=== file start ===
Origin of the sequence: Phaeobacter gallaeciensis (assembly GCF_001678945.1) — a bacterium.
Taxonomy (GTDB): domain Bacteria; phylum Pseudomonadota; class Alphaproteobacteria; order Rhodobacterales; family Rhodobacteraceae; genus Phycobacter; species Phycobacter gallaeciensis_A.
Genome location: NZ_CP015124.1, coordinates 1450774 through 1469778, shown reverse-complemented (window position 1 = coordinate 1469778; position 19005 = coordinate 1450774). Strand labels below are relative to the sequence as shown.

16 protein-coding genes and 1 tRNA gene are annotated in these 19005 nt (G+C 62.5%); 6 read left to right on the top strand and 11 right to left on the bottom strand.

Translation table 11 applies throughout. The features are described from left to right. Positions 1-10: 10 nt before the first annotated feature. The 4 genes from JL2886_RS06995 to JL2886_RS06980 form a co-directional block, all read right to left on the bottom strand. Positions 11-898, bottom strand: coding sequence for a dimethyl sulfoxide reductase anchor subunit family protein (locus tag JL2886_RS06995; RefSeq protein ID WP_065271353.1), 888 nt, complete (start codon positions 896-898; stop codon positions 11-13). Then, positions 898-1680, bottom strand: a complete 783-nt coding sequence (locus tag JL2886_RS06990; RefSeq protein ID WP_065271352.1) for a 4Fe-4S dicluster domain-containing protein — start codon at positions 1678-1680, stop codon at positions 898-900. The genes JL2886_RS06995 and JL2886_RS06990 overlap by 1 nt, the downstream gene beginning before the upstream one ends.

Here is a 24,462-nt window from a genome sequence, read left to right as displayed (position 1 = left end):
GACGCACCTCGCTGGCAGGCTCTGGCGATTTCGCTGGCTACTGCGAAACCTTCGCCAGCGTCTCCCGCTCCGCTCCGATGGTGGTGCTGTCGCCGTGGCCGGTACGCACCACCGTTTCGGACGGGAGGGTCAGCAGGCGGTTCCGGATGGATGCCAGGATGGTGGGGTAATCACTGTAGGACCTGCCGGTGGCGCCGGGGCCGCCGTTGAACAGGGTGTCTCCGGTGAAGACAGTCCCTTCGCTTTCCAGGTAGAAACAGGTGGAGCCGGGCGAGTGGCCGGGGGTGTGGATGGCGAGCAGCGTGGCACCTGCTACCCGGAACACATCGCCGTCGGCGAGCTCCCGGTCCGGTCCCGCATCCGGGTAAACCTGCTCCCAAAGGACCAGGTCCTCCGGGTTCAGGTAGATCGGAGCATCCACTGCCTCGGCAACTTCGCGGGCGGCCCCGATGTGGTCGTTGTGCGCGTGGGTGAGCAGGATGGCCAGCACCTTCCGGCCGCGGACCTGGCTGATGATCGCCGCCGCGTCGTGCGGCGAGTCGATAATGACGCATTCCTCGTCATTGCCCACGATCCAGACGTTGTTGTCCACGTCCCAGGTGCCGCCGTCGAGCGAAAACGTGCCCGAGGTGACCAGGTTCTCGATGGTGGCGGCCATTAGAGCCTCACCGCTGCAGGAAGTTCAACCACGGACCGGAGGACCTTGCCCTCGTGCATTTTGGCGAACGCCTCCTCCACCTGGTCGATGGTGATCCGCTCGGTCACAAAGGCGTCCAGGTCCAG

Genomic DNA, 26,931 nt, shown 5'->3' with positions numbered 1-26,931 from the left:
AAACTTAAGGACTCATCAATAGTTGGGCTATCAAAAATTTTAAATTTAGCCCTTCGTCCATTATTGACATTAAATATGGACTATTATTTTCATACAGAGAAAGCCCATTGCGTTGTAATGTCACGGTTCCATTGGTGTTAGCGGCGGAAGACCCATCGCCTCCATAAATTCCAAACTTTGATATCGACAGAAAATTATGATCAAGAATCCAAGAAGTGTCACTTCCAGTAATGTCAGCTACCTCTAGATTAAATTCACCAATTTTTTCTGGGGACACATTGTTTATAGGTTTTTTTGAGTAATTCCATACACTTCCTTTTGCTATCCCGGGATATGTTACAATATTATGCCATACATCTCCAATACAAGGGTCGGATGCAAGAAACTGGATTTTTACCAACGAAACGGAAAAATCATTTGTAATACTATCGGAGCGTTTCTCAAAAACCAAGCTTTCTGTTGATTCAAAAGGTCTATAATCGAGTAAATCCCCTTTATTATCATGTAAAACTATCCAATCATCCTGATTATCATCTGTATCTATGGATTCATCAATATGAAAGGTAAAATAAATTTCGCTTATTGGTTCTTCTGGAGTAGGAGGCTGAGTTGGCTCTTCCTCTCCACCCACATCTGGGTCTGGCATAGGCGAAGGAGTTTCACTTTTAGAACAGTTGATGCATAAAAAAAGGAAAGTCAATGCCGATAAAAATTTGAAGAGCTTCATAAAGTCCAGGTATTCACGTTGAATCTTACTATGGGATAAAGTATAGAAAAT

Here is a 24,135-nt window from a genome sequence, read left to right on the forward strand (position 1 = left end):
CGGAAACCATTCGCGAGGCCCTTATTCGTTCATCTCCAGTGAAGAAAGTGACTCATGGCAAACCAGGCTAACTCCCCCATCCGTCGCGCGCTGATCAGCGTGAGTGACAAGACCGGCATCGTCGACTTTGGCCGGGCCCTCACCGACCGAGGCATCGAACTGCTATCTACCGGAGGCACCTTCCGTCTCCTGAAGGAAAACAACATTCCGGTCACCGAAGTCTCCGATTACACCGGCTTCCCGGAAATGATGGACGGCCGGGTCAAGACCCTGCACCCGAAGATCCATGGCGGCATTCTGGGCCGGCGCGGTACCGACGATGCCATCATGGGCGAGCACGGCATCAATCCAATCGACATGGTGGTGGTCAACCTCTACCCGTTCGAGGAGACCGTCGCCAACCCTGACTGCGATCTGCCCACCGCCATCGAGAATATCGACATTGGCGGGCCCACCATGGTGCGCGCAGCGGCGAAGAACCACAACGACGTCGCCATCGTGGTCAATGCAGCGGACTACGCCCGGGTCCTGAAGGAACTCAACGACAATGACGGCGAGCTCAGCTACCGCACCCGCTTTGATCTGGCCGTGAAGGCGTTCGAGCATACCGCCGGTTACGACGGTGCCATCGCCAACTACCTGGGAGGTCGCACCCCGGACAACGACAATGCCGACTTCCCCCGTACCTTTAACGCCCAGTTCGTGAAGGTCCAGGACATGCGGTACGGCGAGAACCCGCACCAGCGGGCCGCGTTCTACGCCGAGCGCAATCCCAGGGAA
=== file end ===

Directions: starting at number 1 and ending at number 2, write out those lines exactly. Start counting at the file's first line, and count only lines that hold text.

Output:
Origin of the sequence: Phaeobacter gallaeciensis (assembly GCF_001678945.1) — a bacterium.
Taxonomy (GTDB): domain Bacteria; phylum Pseudomonadota; class Alphaproteobacteria; order Rhodobacterales; family Rhodobacteraceae; genus Phycobacter; species Phycobacter gallaeciensis_A.